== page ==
As February comes to a close, the staff at the Case Foundation has enjoyed spending the month reflecting on the great achievements and contributions of fearless African Americans that have transformed our communities and the world. These contributions span the fields of medicine, civil rights, arts and culture, and science and technology. And in looking back, we’ve found that the story of African Americans in philanthropy is equally impressive and groundbreaking.

The philanthropic community has been greatly influenced by the work of household names like Oprah Winfrey, Bill Cosby, and Magic Johnson. These individuals have brought about meaningful change on an incredible scale, and in doing so have impacted millions. In addition to the great works of these celebrated individuals, it’s also important to recognize the efforts of countless other African Americans working tirelessly to affect change through philanthropy.

Oseola McCarty washed and ironed clothes for a living, and one or two dollars at a time, she was able to save $150,000 in her lifetime. She gave it all away before she died to endow a scholarship that would give young men and women in her hometown the opportunity to go to college. Will Allen has championed the issue of food security and sustainability through his urban farming companies. Geoffrey Canada has empowered thousands of young men and women in Harlem through innovative education techniques. And the paragon of hope and generosity within the African American community – the black church – has long been a mainstay of charitable activities, serving as one of the very first grantmaking institutions to black Americans seeking to build schools and providing college scholarships to deserving individuals. Philanthropy throughout the African American community is pervasive, but the truly extraordinary thing that several surveys confirm is that African Americans don’t even view their gifts of time and money as charitable activities, but rather as their collective responsibility to others.

The Case Foundation strives to lift up people and ideas with the potential to change the world, and this groundswell of African American changemakers in philanthropy is encouraging. Giving back and helping others is the fundamental premise of philanthropy and this premise has been a central tenet of African American culture. The distinguished researcher Mary Winters notes in her study on Endowment Building in the African American Community that perhaps out of survival, “Black Americans have been compelled to share and give back from the moment they arrived on the shores of this country. When they have money to give, they give; when there was no money to give, a generous heart, a strong back or a keen mind. As a value, “giving back” is firmly rooted in black history.” Research by the Kellogg Foundation supports this belief. The report, “Cultures of Giving: Energizing and Expanding Philanthropy by and for Communities of Color,” shows that African Americans give away 25 percent more of their income per year than white Americans. These findings go to show just how deep the spirit of giving runs within the black community.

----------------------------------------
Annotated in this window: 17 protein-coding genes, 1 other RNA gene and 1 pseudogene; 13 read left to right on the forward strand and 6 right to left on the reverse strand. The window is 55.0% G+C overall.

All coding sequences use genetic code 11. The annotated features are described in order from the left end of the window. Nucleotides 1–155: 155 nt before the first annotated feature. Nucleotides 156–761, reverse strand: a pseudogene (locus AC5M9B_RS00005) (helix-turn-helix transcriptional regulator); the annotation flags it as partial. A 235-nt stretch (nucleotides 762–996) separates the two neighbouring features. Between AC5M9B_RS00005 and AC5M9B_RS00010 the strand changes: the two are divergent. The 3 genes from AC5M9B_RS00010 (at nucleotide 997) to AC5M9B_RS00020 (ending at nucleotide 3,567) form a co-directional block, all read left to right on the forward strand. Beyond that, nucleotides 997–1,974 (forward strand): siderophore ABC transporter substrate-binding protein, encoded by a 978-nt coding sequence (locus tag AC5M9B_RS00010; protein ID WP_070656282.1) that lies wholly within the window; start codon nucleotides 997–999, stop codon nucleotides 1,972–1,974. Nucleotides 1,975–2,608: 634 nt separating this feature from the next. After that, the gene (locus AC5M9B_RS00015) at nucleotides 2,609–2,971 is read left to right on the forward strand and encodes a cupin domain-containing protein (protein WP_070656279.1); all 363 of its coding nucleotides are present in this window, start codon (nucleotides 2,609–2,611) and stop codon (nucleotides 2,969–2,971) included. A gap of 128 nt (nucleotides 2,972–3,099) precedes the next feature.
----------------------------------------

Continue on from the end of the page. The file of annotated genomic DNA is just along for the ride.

The story of African Americans has been one of continual progress. It began with slaves coming together and sharing secret messages through song to plan their escape to freedom. It was aided by the fearless Harriet Tubman who along with others helped to create a sophisticated network of passageways and hideouts for runaway slaves. The struggle continued onto the fields of battle, where a divided nation confronted the slavery question with arms. After Reconstruction came an even longer battle for equality complete with the protests of millions of people, inspired by the dreams of a young southern Baptist preacher from Georgia. And out of these movements came some of the first institutional giving platforms dedicated to the Black American cause. Dr. Emmett Carson, President and CEO of the Silicon Valley Community Foundation, maintains that the era immediately following the Civil Rights Movement gave rise to the professionalization of black charitable giving. This was represented by the National Black United Fund, which was founded in 1972 “to provide a viable, systematic, and cost efficient mechanism for black Americans to make charitable contributions to black American organizations engaged in social change, development, and human services.”

For the first time, people were systematically donating money to causes and institutions that were not necessarily known to them personally, but that they believed would benefit the African American community as a whole. Today, armed with growing capacity, the descendants of slaves now generate philanthropy that benefits many families who continue to struggle both here in the United States and communities in need around the world, just as their forefathers and mothers before them (Winters, 109). A lot these folks may never make the Forbes List of wealthiest people, but their value-add to society is immeasurable. It is an honor and a privilege to salute these individuals during this Black History Month.

Know any outstanding African American professionals in the philanthropic sector? Show your appreciation for them by sharing their name in our ongoing conversation via Twitter. Be sure to use the hashtag #blackhistorymonth when you do. Our staff will be chiming in with their picks as well. We look forward to hearing your thoughts!